The most depressing thing is that in another 10 years, this sort of thing will be commonplace and the number of people who think it worthwhile complaining will have shrunk even further.

S Drummond

Cromer, Norfolk

Iceland exposes lie of UK terror laws

Icelanders are more than justified in their outrage at being the victims of "anti-terror" legislation (report, 24 October). Obviously they are not terrorists, which is, equally obviously, small comfort to them; they are in fact merely the first victims – the "collateral damage" – of draconian powers which, we were assured, were to be reserved for use only in the face of the direst threats to our national security.

In actual fact, we all owe Icelanders an enormous debt of gratitude for their unwitting exposure of the utter emptiness of these government assurances. They have opened our collective eyes to the rampant danger of allowing our elected representatives to get away with the relentless erosion of our liberties that they have been pursuing for the last decade, and that they are now promising to escalate.

This government has proved, beyond any shadow of a doubt, that it is unable to resist abusing powers that it has granted itself (scarcely before the legislative ink had dried). So we must ask ourselves: what does it intend to do with the DNA database, the proposed email/phone call database, and the promised ID cards? Can we all please wake up and demand our civil liberties back?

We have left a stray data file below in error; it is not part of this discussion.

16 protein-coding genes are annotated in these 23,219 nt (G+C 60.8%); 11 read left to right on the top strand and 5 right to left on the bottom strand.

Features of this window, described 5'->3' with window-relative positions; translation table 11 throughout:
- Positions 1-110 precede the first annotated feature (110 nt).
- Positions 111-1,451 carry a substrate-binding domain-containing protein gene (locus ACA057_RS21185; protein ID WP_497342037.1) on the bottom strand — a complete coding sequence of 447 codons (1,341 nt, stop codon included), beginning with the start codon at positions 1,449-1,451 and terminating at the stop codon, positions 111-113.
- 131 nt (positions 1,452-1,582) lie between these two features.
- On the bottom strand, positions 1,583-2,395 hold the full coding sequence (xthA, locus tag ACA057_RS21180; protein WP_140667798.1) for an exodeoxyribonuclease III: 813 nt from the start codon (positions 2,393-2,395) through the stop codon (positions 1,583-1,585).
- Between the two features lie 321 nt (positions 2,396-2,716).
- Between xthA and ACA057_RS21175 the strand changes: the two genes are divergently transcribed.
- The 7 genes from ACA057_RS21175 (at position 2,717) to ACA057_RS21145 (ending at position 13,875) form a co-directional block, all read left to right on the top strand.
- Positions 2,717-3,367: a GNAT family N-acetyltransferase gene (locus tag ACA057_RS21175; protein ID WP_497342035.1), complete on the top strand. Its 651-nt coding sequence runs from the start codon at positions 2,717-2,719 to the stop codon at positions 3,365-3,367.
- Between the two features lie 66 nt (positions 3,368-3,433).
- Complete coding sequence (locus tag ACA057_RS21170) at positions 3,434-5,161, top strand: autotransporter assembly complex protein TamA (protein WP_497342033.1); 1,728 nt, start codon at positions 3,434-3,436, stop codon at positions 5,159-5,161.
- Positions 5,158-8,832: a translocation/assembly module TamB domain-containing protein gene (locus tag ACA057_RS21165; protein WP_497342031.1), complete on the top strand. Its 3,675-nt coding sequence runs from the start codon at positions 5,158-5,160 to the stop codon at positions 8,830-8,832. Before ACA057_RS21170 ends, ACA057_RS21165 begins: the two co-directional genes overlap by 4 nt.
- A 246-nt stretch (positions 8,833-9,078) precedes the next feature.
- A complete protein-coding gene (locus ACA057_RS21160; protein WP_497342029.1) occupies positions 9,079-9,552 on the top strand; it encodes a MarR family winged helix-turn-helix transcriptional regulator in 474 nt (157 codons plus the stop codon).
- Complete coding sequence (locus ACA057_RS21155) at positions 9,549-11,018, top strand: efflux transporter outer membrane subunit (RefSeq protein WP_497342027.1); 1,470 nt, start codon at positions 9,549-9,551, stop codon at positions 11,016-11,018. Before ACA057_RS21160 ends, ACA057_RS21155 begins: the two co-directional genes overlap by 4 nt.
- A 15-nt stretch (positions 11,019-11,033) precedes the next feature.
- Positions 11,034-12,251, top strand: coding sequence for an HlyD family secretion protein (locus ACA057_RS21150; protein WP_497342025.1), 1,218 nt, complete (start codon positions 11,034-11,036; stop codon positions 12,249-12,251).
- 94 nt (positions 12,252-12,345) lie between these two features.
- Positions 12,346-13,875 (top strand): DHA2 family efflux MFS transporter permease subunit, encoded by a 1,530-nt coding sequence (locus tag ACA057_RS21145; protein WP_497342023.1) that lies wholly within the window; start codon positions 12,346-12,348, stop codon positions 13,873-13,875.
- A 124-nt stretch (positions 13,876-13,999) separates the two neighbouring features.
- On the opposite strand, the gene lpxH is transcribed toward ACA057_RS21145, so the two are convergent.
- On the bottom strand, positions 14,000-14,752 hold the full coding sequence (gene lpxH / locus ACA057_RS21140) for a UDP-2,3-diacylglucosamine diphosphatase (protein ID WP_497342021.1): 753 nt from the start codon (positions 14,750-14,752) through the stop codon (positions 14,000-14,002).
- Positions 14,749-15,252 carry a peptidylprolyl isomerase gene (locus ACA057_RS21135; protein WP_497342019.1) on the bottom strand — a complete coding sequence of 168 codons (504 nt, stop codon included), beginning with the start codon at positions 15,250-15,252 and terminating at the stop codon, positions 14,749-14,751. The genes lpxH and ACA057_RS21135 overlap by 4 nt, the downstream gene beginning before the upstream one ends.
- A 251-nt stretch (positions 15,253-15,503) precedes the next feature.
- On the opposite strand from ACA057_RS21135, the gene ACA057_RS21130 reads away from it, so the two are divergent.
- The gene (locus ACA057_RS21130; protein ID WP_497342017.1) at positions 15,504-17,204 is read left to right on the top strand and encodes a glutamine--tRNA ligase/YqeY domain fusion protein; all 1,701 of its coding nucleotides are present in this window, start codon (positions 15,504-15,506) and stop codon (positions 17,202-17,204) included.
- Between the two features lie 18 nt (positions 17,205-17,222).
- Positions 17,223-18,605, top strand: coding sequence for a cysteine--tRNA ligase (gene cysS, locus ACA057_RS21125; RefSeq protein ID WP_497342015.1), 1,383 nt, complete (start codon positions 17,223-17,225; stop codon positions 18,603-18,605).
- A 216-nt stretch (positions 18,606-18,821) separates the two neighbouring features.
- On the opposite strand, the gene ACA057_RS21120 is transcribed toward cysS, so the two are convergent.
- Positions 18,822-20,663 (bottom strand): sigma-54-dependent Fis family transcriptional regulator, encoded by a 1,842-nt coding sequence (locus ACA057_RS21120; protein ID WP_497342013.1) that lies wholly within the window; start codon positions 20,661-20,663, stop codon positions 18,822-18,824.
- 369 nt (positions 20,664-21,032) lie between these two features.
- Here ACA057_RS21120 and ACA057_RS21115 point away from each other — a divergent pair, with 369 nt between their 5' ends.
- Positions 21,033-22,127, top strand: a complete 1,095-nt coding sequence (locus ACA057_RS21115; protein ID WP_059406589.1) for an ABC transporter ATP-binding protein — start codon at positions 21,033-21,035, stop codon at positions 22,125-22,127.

Richard Trotman

Penistone, Yorkshire

No such thing as a 'free' GP

In "How to be the perfect patient" (27 October), Dr Pauline Brindlecombe makes helpful points with which I agree. But the author states that patients do not see GPs as a resource because "they are free". It is a misconception that the service GPs give is free. Seeing a GP is free only at the point of delivery and is paid for by patients, the public, out of taxation.

The total NHS expenditure is now more than £100bn a year, which is far from free. Further, it would have been helpful if Dr Brindlecombe had stated the real cost of a GP consultation. Is the £25 she mentioned for a 12-minute consultation the reality?